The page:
Screening a repurposing library for inhibitors of multidrug-resistant candida auris identifies ebselen as a repositionable candidate for antifungal drug development

Gina Wall, Ashok K. Chaturvedi, Floyd L. Wormley, Nathan Wiederhold, Hoja P. Patterson, Thomas F Patterson, José L. Lopez-Ribot

Research output: Contribution to journalArticle

3 Citations (Scopus)

Abstract

Since its original isolation in 2009, Candida auris has spread across the globe as a causative agent of invasive candidiasis. C. auris is typically intrinsically resistant to fluconazole and can also be resistant to echinocandins and even amphotericin B. Thus, there is an urgent need to find new treatment options against this emerging pathogen. To address this growing problem, we performed a screen of the Prestwick Chemical library, a repurposing library of 1,280 small molecules, consisting mostly of approved off-patent drugs, in search of those with activity against a multidrug-resistant C. auris isolate. Our initial screen, using standardized susceptibility testing methodologies, identified nine miscellaneous compounds with no previous clinical indication as antifungals or antiseptics that displayed activity against C. auris. Confirmation and follow-up studies identified ebselen as the drug displaying the most potent activity, with 100% inhibition of growth detected at concentrations as low as 2.5 μM. We further evaluated the ability of ebselen to inhibit C. auris biofilm formation and examined the effects of combination therapies of ebselen with clinically used antifungals. We extended our studies to different C. auris strains with various susceptibility patterns and also confirmed its antifungal activity against Candida albicans and clinical isolates of multiple other Candida species. Furthermore, ebselen displayed a broad spectrum of antifungal actions on the basis of its activity against a variety of medically important fungi, including yeasts and molds. Overall, our results indicate the promise of ebselen as a repositionable agent for the treatment of candidiasis and possibly other mycoses and, in particular, for the treatment of infections refractory to conventional treatment with current antifungals.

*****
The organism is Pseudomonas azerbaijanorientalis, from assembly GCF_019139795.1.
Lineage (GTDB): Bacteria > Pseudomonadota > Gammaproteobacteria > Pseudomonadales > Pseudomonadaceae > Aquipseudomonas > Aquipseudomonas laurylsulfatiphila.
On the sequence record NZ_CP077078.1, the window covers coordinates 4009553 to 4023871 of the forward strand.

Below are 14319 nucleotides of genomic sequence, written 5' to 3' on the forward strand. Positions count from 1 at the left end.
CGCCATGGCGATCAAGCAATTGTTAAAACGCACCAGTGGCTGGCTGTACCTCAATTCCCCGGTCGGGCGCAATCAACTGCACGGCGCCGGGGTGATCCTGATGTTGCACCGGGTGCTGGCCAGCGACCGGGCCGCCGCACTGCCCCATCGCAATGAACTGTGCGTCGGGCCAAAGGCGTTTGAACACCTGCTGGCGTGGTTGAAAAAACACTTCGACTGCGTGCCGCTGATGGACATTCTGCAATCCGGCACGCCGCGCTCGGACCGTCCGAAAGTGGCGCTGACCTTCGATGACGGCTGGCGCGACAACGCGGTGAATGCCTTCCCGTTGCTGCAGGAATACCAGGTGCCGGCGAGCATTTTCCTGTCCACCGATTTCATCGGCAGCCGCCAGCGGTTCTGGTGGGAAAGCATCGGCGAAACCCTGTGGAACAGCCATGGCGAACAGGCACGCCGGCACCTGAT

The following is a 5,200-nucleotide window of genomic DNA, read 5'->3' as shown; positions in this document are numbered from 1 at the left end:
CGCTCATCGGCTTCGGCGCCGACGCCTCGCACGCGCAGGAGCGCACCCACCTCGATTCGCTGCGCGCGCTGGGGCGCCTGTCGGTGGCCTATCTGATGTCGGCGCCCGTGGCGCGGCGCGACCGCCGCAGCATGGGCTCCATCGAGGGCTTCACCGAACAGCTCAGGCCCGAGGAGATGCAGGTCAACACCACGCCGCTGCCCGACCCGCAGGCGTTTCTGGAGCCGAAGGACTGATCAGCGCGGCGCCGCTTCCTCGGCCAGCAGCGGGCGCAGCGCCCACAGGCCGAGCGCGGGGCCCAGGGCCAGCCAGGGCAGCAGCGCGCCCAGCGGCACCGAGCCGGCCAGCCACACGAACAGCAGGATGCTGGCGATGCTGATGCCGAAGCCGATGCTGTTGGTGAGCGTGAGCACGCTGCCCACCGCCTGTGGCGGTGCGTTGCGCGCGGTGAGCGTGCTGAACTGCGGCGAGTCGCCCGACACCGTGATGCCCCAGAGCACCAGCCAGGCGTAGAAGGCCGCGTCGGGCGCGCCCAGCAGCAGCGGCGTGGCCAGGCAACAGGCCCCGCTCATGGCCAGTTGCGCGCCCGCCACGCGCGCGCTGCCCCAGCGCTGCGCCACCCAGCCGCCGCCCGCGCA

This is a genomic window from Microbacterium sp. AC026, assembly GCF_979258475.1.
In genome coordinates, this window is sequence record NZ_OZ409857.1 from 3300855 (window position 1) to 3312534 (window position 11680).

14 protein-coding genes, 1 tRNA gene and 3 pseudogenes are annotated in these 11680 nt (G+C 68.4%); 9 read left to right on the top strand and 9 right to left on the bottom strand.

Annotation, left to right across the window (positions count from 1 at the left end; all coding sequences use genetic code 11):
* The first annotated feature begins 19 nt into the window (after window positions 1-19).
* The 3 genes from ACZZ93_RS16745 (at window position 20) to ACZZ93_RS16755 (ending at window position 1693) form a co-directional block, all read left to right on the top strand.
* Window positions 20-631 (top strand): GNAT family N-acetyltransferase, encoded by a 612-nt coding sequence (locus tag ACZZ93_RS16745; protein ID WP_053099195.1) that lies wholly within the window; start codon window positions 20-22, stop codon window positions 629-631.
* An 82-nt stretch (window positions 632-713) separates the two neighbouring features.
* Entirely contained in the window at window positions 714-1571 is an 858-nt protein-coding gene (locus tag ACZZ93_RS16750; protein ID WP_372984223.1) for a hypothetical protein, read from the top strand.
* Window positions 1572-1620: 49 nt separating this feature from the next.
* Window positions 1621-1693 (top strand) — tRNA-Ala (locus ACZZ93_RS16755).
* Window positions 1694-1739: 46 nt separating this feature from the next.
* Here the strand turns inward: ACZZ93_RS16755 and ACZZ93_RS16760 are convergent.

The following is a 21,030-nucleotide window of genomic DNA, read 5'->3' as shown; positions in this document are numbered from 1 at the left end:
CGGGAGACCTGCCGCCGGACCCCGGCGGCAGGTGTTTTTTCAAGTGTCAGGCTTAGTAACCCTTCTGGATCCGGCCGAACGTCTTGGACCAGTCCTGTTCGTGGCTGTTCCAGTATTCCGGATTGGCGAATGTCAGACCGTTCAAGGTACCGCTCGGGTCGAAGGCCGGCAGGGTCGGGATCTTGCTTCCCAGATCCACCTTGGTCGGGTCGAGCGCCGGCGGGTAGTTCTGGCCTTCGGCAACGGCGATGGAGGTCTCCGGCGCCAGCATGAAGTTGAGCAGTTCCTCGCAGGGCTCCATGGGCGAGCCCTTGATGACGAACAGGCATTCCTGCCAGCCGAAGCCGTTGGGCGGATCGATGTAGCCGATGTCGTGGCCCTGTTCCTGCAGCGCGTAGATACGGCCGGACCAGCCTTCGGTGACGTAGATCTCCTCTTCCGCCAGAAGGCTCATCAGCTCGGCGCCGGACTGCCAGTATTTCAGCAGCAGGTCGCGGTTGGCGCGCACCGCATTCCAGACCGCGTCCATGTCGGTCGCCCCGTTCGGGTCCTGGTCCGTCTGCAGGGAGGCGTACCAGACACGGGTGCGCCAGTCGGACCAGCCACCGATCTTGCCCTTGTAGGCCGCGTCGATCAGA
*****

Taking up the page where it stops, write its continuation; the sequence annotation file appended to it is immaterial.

Original languageEnglish (US)
Article numbere01084
JournalAntimicrobial Agents and Chemotherapy
Volume62
Issue number10
DOIs
StatePublished - Oct 1 2018

Fingerprint

Candida
Libraries
Pharmaceutical Preparations
Fungi
Invasive Candidiasis
Echinocandins
Small Molecule Libraries
Local Anti-Infective Agents
Mycoses
Fluconazole
Candidiasis
Amphotericin B
Biofilms
Candida albicans
Yeasts
ebselen
Growth
Infection
Therapeutics

Keywords

  • Antifungals
  • Candida auris
  • Candidiasis
  • Prestwick library
  • Repurposing

ASJC Scopus subject areas

  • Pharmacology
  • Pharmacology (medical)
  • Infectious Diseases

Cite this

Screening a repurposing library for inhibitors of multidrug-resistant candida auris identifies ebselen as a repositionable candidate for antifungal drug development. / Wall, Gina; Chaturvedi, Ashok K.; Wormley, Floyd L.; Wiederhold, Nathan; Patterson, Hoja P.; Patterson, Thomas F; Lopez-Ribot, José L.

In: Antimicrobial Agents and Chemotherapy, Vol. 62, No. 10, e01084, 01.10.2018.

Research output: Contribution to journalArticle

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abstract = "Since its original isolation in 2009, Candida auris has spread across the globe as a causative agent of invasive candidiasis. C. auris is typically intrinsically resistant to fluconazole and can also be resistant to echinocandins and even amphotericin B. Thus, there is an urgent need to find new treatment options against this emerging pathogen. To address this growing problem, we performed a screen of the Prestwick Chemical library, a repurposing library of 1,280 small molecules, consisting mostly of approved off-patent drugs, in search of those with activity against a multidrug-resistant C. auris isolate. Our initial screen, using standardized susceptibility testing methodologies, identified nine miscellaneous compounds with no previous clinical indication as antifungals or antiseptics that displayed activity against C. auris. Confirmation and follow-up studies identified ebselen as the drug displaying the most potent activity, with 100{\%} inhibition of growth detected at concentrations as low as 2.5 μM. We further evaluated the ability of ebselen to inhibit C. auris biofilm formation and examined the effects of combination therapies of ebselen with clinically used antifungals. We extended our studies to different C. auris strains with various susceptibility patterns and also confirmed its antifungal activity against Candida albicans and clinical isolates of multiple other Candida species. Furthermore, ebselen displayed a broad spectrum of antifungal actions on the basis of its activity against a variety of medically important fungi, including yeasts and molds. Overall, our results indicate the promise of ebselen as a repositionable agent for the treatment of candidiasis and possibly other mycoses and, in particular, for the treatment of infections refractory to conventional treatment with current antifungals.",
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